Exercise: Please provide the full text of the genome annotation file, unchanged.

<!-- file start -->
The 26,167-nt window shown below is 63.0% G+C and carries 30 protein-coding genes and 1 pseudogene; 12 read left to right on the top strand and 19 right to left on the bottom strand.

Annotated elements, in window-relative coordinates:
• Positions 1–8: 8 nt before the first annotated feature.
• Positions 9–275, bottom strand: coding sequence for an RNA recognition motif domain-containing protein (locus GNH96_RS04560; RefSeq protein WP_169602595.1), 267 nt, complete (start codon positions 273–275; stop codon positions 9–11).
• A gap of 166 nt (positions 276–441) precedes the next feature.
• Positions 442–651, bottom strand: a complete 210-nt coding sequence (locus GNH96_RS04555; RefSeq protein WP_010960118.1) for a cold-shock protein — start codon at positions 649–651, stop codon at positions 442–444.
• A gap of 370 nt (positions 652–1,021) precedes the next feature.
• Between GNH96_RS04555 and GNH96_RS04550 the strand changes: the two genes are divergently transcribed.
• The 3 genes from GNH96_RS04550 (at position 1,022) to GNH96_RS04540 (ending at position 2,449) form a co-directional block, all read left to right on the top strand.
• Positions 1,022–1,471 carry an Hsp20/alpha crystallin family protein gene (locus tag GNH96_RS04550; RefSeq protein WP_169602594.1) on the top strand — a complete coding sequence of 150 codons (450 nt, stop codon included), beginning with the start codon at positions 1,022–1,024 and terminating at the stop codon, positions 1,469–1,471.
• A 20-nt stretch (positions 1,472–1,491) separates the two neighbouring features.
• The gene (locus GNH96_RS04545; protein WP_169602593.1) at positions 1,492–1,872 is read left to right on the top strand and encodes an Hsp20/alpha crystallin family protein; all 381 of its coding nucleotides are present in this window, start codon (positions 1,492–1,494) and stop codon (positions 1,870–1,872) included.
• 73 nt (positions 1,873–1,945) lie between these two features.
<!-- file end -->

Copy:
The 26,167-nt window shown below is 63.0% G+C and carries 30 protein-coding genes and 1 pseudogene; 12 read left to right on the top strand and 19 right to left on the bottom strand.

Annotated elements, in window-relative coordinates:
• Positions 1–8: 8 nt before the first annotated feature.
• Positions 9–275, bottom strand: coding sequence for an RNA recognition motif domain-containing protein (locus GNH96_RS04560; RefSeq protein WP_169602595.1), 267 nt, complete (start codon positions 273–275; stop codon positions 9–11).
• A gap of 166 nt (positions 276–441) precedes the next feature.
• Positions 442–651, bottom strand: a complete 210-nt coding sequence (locus GNH96_RS04555; RefSeq protein WP_010960118.1) for a cold-shock protein — start codon at positions 649–651, stop codon at positions 442–444.
• A gap of 370 nt (positions 652–1,021) precedes the next feature.
• Between GNH96_RS04555 and GNH96_RS04550 the strand changes: the two genes are divergently transcribed.
• The 3 genes from GNH96_RS04550 (at position 1,022) to GNH96_RS04540 (ending at position 2,449) form a co-directional block, all read left to right on the top strand.
• Positions 1,022–1,471 carry an Hsp20/alpha crystallin family protein gene (locus tag GNH96_RS04550; RefSeq protein WP_169602594.1) on the top strand — a complete coding sequence of 150 codons (450 nt, stop codon included), beginning with the start codon at positions 1,022–1,024 and terminating at the stop codon, positions 1,469–1,471.
• A 20-nt stretch (positions 1,472–1,491) separates the two neighbouring features.
• The gene (locus GNH96_RS04545; protein WP_169602593.1) at positions 1,492–1,872 is read left to right on the top strand and encodes an Hsp20/alpha crystallin family protein; all 381 of its coding nucleotides are present in this window, start codon (positions 1,492–1,494) and stop codon (positions 1,870–1,872) included.
• 73 nt (positions 1,873–1,945) lie between these two features.